The habitat requirements of adults of the wart-biter Decticus verrucivorus (L.) (Orthoptera: Tettigoniidae) in southern England
Cherrill, AJ.; Brown, VK.
Biological Conservation 532: 145-157
ISSN/ISBN: 0006-3207 DOI: 10.1016/0006-3207(90)90005-a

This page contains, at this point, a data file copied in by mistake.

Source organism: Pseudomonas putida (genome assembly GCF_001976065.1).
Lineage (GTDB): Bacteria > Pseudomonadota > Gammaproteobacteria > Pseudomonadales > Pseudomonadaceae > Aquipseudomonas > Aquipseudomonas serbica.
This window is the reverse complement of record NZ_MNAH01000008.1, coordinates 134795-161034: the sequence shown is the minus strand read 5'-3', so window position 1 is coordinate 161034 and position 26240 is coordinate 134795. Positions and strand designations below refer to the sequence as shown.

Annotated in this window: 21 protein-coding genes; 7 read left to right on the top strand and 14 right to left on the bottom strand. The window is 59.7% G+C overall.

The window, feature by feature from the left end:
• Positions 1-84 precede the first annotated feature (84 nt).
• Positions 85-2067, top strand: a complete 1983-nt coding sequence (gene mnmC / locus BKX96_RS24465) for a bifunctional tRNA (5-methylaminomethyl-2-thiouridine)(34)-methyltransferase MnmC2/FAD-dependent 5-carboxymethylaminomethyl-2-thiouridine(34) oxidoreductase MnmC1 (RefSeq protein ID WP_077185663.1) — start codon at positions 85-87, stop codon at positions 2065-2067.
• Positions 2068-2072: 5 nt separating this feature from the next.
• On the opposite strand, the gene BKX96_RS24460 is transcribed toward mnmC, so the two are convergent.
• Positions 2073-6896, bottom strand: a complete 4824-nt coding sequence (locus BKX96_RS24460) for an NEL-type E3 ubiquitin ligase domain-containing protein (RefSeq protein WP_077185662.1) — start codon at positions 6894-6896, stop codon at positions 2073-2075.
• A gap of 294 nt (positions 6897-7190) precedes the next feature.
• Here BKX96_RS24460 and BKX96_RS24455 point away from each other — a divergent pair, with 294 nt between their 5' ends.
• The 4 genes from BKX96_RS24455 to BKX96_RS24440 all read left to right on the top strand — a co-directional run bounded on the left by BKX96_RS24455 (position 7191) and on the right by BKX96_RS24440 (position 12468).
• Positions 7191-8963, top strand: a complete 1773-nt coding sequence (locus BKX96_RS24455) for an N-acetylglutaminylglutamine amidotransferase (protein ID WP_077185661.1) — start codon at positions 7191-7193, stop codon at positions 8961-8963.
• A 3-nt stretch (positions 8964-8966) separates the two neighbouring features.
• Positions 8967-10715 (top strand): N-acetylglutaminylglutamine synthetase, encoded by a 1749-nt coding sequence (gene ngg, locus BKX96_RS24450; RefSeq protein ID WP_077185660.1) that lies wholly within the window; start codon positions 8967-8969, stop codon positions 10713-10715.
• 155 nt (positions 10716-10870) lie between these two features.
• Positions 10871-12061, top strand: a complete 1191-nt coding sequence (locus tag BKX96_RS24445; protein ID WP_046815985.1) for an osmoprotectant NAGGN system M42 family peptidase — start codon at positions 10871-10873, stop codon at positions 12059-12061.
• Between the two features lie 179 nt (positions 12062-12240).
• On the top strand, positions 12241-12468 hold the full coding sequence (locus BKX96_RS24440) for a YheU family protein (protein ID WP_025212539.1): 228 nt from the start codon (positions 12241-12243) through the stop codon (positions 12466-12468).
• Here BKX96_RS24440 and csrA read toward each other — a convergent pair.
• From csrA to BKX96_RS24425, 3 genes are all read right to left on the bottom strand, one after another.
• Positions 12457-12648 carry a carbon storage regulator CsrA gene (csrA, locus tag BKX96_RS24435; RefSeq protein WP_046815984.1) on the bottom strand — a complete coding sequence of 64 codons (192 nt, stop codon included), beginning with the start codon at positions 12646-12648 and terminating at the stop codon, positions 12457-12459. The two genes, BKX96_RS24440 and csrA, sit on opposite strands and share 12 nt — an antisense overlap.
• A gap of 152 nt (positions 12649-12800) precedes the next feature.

The large ground-dwelling bush cricket, Decticus verrucivorus (L.) (Orthoptera: Tettigoniidae) has only four populations in southern England. As such, it is one of Britain's most endangered insect species. This paper describes the distribution of final instars and adults in relation to vegetation structure within the chalk grassland supporting Britain's largest population. The results are discussed in terms of management recommendations for the species' conservation. The vegetation was predominantly below 5 cm in height, but comprised a mosaic of vegetation types, such that sampling units of 25 m2 typically contained both close-cropped turf and tussocks. Both developmental stages were found predominantly in patches of tussocky vegetation which had a height of around 20 cm and covered 25% of the study site. The distribution of male final instars and male adults was similar. However, adult females were found more frequently in areas of short, open turf than male adults or final instars. Consideration of the species' egg-laying behavior suggests that adult females were leaving the shelter of grass tussocks to oviposit in adjacent open areas with small patches of bare soil. A mosaic of vegetation structures may also be important in enhancing mate location when population density is low, because propagation of male song is greater over short turf than through dense vegetation. Although these findings are relevant to management practice, it must be stressed than an appropriate policy should include a consideration of the requirements of all stages of the life cycle.